Pakistan alongside China beats Indian lobbying against Islamabad
ISLAMABAD - With longtime ally China providing diplomatic cover, Pakistan is confident it can avert being blacklisted by a global watchdog group over "terrorism" financing on Friday.
But the country will not be completely off the hook until Islamabad proves it is genuinely severing ties with various groups of fighters, say officials and analysts.
The Financial Action Task Force (FATF) - the Paris-based intergovernmental organisation that combats money laundering and "terrorism" financing - last year placed Pakistan on a grey list of countries with inadequate controls.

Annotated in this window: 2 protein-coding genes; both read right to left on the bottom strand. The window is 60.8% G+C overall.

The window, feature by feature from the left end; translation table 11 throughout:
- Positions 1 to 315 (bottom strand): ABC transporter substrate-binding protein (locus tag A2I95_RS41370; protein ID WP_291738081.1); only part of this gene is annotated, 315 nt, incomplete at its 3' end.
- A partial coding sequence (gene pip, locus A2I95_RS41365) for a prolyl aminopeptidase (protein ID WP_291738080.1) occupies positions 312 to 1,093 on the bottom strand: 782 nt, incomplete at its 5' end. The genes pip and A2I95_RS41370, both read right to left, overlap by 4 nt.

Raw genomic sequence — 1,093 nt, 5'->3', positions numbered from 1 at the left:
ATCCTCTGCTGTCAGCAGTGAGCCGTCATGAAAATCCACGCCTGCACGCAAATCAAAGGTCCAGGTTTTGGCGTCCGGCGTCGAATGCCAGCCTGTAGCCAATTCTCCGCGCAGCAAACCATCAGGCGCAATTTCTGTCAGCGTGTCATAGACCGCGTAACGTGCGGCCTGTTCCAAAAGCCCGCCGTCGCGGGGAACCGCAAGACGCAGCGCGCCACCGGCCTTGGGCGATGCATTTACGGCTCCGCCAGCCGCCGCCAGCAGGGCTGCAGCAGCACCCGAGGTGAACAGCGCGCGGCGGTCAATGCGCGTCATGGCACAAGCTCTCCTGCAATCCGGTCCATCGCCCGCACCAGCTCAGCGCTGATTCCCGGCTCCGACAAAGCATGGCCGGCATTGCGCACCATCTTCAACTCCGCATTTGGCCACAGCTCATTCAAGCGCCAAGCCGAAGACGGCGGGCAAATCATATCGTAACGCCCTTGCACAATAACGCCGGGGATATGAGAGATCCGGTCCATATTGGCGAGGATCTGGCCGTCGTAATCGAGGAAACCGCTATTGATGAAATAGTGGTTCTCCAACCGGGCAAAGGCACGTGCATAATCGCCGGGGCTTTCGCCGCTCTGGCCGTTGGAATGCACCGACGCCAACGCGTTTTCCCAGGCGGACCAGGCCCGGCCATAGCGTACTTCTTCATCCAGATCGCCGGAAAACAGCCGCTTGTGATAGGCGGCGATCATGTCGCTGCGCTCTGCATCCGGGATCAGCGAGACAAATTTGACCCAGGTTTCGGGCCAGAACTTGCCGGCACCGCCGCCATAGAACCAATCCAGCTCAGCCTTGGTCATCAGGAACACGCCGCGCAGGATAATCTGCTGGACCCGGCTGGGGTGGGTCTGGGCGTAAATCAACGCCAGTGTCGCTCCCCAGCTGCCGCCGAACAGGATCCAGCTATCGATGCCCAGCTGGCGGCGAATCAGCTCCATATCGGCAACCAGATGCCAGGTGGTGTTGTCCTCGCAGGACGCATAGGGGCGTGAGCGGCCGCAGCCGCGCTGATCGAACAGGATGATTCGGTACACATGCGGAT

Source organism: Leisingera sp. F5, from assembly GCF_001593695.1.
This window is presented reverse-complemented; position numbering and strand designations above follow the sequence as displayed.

During its five-day meeting, FATF will decide on Friday whether to retain that designation, or blacklist Pakistan alongside Iran and North Korea.
If blacklisted, Islamabad faces financial consequences and economic setbacks at a time when its economy is facing a balance of payments crisis.
"The main challenge for Pakistan is to convince the FATF that it is taking complete and irreversible steps against terrorist financing," said Michael Kugelman, the deputy director of the Asia Program at the Wilson Center think-tank.
Pakistan, which blames archrival India for lobbying to blacklist it, is relying for support on friendly countries like China, as well as Turkey and Malaysia.
Two top government officials and a security source told the Reuters news agency that in a recent visit to Beijing, Pakistan's civil and military leadership secured a guarantee from Chinese leaders that Pakistan would not be placed on the blacklist.